Dozens of Inmates Escape Haitian Prison

As many as 30 inmates escaped through a small hole in a prison wall in the latest of several breakouts from Haiti's largest penitentiary, police said Tuesday.

Witnesses told local media that prisoners waited for a police patrol to pass before slipping through a 20-inch hole and fleeing the overcrowded National Penitentiary during the day on Monday, just blocks from Haiti's National Palace.

Police quickly cordoned off the area and searched houses for the inmates. It wasn't immediately clear how many escaped, but officials said up to 30 prisoners may be missing.

Police Inspector General Fritz Jean told reporters the escape was under investigation. Private radio station Kiskeya reported that four prison guards were arrested on suspicion of involvement.

Police spokesman Frantz Lerebours declined to take questions when reached by phone, saying senior authorities were meeting to discuss the escape.

In July, 26 Haitian convicts deported from the United States escaped from a holding cell at the National Penitentiary.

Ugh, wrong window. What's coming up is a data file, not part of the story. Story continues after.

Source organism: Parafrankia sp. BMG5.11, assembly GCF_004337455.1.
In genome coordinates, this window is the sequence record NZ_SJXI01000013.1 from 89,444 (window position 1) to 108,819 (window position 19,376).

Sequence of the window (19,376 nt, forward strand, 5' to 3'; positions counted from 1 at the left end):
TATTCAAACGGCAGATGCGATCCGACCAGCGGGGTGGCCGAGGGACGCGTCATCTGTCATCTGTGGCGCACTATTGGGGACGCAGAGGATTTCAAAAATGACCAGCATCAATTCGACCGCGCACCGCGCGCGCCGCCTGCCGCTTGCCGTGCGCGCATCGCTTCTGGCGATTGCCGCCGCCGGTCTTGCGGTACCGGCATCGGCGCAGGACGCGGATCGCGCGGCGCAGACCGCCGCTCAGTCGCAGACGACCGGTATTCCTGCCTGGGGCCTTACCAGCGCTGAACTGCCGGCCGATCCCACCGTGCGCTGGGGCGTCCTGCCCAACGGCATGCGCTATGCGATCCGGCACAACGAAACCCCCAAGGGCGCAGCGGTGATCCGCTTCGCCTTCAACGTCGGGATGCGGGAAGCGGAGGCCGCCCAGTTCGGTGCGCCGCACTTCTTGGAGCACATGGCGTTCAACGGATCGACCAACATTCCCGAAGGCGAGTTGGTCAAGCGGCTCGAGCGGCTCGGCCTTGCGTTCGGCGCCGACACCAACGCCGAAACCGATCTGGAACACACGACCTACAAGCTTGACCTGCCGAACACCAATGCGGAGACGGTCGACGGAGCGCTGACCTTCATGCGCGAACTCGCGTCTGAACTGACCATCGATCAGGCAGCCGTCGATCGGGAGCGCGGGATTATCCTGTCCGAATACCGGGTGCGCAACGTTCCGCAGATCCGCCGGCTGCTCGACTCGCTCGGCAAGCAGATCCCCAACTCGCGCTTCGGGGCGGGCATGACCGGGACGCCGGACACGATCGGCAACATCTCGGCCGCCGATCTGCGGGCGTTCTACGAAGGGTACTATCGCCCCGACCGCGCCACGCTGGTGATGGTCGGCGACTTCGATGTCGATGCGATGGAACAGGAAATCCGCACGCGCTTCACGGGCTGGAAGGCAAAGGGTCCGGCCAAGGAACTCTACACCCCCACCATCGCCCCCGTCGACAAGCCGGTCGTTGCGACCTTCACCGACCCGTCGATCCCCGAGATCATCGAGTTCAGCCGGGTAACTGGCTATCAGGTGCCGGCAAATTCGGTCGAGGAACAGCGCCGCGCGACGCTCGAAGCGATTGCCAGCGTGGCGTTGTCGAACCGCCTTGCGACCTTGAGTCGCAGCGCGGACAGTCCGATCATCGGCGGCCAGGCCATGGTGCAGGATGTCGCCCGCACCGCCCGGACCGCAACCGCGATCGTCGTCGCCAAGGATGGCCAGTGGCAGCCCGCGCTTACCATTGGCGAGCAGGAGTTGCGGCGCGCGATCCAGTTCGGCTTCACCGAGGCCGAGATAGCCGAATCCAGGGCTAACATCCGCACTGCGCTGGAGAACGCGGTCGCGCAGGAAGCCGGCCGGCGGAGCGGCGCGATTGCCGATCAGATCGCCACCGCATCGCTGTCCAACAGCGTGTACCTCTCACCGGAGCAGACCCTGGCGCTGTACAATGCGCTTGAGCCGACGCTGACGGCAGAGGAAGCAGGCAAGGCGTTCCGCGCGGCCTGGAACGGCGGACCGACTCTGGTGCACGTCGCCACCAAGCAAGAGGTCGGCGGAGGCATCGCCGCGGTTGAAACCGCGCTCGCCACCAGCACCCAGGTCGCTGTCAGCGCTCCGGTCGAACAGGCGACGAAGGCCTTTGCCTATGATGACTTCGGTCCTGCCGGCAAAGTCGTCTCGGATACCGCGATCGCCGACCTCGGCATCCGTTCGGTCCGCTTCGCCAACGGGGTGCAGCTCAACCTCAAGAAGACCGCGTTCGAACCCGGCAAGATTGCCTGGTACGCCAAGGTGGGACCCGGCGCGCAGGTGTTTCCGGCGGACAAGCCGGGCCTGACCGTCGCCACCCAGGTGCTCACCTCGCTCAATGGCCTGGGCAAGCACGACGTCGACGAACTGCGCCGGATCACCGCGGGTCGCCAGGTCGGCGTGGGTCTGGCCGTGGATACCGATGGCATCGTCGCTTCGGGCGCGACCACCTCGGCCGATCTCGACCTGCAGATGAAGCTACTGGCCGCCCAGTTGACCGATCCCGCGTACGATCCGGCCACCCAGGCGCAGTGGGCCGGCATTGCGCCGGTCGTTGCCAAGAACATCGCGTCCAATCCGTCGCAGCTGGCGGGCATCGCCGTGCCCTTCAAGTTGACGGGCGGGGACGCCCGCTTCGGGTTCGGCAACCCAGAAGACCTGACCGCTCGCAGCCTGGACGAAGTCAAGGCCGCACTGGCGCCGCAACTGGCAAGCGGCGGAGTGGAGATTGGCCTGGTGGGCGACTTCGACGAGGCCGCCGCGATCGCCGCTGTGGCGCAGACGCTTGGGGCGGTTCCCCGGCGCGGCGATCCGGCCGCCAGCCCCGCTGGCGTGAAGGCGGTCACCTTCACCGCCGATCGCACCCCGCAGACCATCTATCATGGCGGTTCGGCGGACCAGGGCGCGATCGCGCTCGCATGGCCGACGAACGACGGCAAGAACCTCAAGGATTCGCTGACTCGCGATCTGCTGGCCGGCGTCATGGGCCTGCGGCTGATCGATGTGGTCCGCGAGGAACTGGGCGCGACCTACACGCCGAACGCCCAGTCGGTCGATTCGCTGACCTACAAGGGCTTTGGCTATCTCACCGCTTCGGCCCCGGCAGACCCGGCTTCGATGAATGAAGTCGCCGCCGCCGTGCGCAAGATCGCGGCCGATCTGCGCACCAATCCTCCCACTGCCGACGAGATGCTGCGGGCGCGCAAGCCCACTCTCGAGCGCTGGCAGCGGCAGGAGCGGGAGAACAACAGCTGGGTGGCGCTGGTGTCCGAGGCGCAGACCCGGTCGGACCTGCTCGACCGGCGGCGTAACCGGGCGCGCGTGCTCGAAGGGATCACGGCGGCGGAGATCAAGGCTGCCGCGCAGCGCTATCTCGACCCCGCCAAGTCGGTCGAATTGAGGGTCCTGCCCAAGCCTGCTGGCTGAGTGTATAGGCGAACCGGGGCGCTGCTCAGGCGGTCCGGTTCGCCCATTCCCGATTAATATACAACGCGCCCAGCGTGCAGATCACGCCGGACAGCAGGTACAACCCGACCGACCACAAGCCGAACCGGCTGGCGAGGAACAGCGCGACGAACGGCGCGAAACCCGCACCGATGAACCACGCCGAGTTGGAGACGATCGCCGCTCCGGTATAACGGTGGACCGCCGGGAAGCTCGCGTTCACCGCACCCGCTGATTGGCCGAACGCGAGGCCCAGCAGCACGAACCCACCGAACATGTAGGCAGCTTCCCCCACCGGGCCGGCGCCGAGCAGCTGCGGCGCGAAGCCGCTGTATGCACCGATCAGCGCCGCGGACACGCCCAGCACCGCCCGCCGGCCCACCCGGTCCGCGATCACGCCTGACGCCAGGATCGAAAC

In February 2005, nearly 500 prisoners escaped from the same prison in a jail break allegedly aided by corrupt guards who unlocked the doors and allowed inmates to flee.

A year earlier, hundreds of prisoners escaped amid the chaos of a revolt that toppled former president Jean Bertrand Aristide on Feb. 29, 2004.

The prison was built nearly 100 years ago to house 800 prisoners but reportedly holds twice that number, many of whom have languished in squalor for years while awaiting resolution of their cases.

When President Rene Preval took the oath of office in May, inmates rioted and gathered on the prison roof where they held aloft signs demanding their freedom.